[Dixielandjazz] 'Shine' the slang meaning
tubaman at batnet.com
Tue Nov 2 16:51:22 PST 2004
Don, and all,
I was on a remote computer when I sent my last message - I was going to
go a bit further on the "actual lyric" question but I did not have
access to all of the messages and I had to get to a meeting.
> When someone shouted, "Fellas, hey! Come on and pipe the shine!"
> But I don't care a bit. Here's how I figure it:
does not seem like the protagonist is scared that someone is going to
beat him with a pipe - the rest of the song seems to me as more about
accepting conditions of being called "Sambo," "Rastus," or "Chocolate
Drop" - that was the nature of the times, a bit like "Mick," "Wop," or
"Yid" but not like an extreme life threatening situation.
Do we know who Dabney/Mack/Brown were? In some ways it seems like an
early "Black Pride" song! Call me names but I will still be here!
anyway, I am sure that doctoral papers in Afro-American Studies have
been written about this song - we just can't find them.
On Nov 2, 2004, at 4:07 PM, Don Kirkman wrote:
> On Tue, 2 Nov 2004 14:16:22 -0800 (PST), tubaman at batnet.com wrote:
>> Steve Barbone wrote:
>>> For those who are still unsure about "Shine" and "Pipe The Shine".
>>> "Shine" is/was a derogatory term for "Nigger" which is/was a
>>> term for Black people.
>>> It was still in use in the 1940s, 50s and 60s in parts of, if not
>>> all of
>>> the USA. Probably still is in use today.
>>> "Pipe the shine" meant to beat the "shine" with a lead pipe, or
>>> which had their own slang terms as being a "nigger knocker".
> Can somebody please provide a reference for this usage of "pipe"? I've
> never heard it used, but maybe I led a sheltered life. "Shine" of
> course is a well-known pejorative for Blacks.
> But it's clear from the lyrics that "nigger knocker" was not referring
> to roughing up blacks! Here's a bit from Dat Nigger Knocker, published
> "First line of chorus: Nigger is a knocker, de worstest in de land.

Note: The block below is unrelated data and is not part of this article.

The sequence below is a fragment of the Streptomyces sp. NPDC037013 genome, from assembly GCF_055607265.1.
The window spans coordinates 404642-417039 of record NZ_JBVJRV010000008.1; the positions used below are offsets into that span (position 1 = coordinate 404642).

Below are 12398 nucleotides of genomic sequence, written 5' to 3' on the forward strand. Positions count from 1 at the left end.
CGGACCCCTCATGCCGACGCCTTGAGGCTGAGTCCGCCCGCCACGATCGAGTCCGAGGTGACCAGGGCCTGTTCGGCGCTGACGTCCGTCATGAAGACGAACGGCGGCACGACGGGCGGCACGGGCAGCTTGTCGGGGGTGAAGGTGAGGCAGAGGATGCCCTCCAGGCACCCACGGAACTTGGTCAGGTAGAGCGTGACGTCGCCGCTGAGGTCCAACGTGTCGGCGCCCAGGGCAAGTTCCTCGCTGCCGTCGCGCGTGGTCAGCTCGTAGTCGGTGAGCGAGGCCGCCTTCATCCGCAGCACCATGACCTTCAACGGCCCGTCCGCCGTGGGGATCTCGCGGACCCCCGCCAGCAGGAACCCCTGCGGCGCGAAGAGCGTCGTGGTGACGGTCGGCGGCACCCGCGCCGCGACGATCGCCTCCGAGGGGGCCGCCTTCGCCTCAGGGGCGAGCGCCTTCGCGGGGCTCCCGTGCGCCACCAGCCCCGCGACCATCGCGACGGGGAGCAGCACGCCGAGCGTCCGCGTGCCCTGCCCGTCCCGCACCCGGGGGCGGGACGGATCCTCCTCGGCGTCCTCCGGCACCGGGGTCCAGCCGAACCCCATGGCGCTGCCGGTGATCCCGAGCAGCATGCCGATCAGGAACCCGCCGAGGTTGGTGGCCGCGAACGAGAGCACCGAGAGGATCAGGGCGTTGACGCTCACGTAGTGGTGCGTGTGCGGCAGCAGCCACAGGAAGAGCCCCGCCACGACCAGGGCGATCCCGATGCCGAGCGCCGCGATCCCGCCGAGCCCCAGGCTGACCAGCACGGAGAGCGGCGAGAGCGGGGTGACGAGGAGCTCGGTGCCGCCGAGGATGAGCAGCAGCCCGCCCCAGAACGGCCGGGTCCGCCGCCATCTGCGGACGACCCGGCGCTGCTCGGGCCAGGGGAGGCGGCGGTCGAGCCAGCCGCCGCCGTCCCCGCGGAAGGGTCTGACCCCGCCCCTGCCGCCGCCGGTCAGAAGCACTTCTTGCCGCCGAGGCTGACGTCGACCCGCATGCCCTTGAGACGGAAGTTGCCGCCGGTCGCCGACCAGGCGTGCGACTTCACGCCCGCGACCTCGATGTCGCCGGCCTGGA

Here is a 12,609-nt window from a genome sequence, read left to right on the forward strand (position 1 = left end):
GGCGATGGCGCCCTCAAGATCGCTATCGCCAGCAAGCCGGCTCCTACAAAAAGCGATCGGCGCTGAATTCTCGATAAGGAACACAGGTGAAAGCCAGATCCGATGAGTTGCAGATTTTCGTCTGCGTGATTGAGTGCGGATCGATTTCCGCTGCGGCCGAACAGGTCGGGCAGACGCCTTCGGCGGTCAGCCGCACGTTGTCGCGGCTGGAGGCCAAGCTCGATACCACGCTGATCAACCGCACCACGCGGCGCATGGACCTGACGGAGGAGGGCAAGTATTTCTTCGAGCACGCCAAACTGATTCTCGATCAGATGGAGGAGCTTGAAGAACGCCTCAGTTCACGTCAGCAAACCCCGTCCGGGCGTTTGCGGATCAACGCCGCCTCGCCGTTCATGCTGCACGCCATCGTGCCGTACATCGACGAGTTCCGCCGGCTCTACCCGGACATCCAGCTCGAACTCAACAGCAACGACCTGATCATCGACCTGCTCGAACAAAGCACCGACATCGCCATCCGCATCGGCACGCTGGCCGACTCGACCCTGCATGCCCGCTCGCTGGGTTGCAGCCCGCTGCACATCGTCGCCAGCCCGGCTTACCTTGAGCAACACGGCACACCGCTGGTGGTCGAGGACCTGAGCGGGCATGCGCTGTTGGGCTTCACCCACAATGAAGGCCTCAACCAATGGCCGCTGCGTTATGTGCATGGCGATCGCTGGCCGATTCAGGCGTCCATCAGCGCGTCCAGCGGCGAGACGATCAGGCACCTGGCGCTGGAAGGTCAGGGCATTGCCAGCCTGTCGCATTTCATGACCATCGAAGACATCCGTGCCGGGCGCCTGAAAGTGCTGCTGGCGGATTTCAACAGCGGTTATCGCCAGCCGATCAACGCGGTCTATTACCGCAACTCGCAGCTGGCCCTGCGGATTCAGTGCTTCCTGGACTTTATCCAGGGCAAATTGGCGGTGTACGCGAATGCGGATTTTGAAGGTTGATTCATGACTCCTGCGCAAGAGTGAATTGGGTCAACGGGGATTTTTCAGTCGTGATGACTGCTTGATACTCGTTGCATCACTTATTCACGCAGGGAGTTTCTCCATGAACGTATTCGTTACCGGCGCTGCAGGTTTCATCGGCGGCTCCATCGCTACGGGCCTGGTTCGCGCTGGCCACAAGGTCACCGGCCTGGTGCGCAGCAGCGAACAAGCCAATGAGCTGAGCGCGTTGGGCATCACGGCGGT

> First line of text: Dere's a coon around dis town, known as Nigger
> Knocker Brown.
> "Dat Niggerknocker : latest coon song"--ill. t.p."
> So the "Nigger Knocker" here is the Black man himself, not an attacker.
> I don't know the derivation (except maybe it was from Yiddish), but a
> knocker was a very important person, a big shot. Maybe equivalent to a
>> Unfortunately, I guess I stand corrected - several confirming links
>> this direction that did not show up when I searched "Pipe the Shine"
>> - but
>> I now see this connection...
> These pages document the racism and nastiness of the times, but my
> browser's search function didn't find either "pipe" or "shine" on
>> and many others that were much nastier and hateful. Certainly part of
>> jazz history that most OKOM fans hesitate to acknowledge!
> The history is absolutely clear, and should never be forgotten, nor
> should its echoes during WW II when ethnic Japanese were locked away
> without trials for several years, or when there were race riots at
> various times in different parts of the US.
> And we should all be thankful that OKOM comes from so many diverse
> sources, because without the diversity would be something totally
> What I'm still not convinced of (because it doesn't match sources I
> trust for American slang usage) is that "pipe" means anything other
> to look at or observe or pay attention to something.
> I don't mean to stretch this thread out, but ISTM one of the challenges
> we face is to deal honestly with the racism the US has had (and still
> has, to a markedly less extent) and with what that has meant to OKOM--
> but at the same time to separate the truth from stereotypes and urban
> mythology that blurs our vision. Jazz is playing the truth, IIRC.
> "Blacks and Blues" ! Where would we be without them?
> donkirk at covad.net
> Dixielandjazz mailing list
> Dixielandjazz at ml.islandnet.com
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